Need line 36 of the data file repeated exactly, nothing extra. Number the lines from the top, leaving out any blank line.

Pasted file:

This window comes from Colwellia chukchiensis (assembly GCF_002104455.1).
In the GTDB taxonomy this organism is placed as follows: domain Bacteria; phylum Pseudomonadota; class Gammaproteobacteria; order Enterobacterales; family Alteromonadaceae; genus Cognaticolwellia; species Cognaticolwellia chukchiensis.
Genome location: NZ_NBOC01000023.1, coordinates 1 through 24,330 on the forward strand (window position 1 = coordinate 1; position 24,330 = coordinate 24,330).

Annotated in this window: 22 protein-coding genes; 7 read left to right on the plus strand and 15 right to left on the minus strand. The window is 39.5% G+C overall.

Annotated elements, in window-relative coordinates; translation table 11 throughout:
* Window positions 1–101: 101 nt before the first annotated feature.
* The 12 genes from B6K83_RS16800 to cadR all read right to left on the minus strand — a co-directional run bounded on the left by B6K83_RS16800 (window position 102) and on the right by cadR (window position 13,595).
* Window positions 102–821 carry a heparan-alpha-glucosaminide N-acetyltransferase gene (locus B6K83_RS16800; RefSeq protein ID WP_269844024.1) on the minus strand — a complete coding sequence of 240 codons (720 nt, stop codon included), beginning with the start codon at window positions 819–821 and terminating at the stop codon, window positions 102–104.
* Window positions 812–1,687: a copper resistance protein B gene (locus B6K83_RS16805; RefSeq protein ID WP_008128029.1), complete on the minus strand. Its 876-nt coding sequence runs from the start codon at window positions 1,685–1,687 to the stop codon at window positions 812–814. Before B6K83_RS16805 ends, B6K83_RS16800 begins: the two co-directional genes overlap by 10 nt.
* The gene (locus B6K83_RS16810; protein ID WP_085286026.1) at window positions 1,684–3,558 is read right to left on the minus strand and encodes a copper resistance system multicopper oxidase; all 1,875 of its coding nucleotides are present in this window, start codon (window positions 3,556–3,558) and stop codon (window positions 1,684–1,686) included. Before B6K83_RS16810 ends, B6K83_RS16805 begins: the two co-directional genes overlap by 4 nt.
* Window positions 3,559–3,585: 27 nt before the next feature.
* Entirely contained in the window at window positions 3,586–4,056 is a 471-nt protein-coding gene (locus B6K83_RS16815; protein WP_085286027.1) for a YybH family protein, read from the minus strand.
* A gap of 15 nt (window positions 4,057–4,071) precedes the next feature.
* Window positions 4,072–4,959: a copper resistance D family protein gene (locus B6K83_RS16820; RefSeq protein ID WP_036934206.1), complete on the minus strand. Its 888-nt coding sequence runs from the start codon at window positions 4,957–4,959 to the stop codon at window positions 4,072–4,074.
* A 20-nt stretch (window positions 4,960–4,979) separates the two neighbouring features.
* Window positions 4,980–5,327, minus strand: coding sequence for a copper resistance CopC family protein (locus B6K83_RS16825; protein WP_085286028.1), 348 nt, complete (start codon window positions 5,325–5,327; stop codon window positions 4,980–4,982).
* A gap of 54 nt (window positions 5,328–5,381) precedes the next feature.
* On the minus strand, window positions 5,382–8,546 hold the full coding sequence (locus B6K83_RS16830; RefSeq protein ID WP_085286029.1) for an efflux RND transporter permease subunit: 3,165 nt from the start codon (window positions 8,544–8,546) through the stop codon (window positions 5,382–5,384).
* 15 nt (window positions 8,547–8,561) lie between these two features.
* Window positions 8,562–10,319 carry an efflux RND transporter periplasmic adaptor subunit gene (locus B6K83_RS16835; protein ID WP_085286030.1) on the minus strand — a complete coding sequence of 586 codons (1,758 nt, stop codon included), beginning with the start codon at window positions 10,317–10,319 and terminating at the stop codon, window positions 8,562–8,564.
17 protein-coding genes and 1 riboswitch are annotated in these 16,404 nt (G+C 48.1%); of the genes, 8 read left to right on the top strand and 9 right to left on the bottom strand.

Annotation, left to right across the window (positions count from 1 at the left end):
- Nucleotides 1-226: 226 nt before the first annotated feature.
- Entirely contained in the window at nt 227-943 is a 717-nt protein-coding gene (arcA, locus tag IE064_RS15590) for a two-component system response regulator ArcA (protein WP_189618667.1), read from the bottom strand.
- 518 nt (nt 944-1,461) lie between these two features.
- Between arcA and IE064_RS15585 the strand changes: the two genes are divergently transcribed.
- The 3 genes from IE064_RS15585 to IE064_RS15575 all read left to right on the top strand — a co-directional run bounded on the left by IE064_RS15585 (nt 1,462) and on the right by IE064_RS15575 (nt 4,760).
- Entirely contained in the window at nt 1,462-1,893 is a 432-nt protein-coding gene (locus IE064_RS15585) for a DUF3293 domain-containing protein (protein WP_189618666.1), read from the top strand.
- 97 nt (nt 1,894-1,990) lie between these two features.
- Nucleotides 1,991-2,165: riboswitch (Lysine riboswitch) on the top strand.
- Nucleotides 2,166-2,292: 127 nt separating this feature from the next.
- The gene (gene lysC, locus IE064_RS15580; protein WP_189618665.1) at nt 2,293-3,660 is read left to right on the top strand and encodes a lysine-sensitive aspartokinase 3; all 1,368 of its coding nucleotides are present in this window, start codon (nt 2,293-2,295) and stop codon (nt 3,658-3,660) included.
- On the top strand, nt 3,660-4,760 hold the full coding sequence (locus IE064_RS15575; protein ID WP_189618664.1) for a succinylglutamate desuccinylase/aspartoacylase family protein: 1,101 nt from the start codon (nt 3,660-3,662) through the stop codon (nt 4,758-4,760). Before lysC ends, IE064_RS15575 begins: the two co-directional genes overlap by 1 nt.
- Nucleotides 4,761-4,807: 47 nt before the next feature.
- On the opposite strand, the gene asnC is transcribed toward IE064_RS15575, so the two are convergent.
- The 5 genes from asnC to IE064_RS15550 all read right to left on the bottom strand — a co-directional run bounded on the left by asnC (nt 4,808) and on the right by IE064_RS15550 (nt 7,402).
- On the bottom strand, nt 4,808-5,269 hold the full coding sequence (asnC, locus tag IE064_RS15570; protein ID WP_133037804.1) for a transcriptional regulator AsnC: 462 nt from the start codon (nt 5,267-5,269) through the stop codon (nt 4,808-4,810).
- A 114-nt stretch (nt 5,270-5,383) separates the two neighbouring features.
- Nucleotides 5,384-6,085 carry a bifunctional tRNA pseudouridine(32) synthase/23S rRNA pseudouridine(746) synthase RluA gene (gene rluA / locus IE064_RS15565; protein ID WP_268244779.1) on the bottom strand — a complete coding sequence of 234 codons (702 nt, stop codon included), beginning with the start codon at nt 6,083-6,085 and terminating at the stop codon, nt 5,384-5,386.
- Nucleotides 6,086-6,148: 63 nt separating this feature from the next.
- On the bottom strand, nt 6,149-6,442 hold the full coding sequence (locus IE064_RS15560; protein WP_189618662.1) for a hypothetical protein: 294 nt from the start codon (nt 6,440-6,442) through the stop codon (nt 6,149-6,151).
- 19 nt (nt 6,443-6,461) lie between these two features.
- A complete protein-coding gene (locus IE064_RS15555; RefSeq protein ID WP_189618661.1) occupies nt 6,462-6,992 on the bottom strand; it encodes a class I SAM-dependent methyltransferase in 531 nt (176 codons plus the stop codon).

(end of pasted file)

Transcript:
- The 5 genes from asnC to IE064_RS15550 all read right to left on the bottom strand — a co-directional run bounded on the left by asnC (nt 4,808) and on the right by IE064_RS15550 (nt 7,402).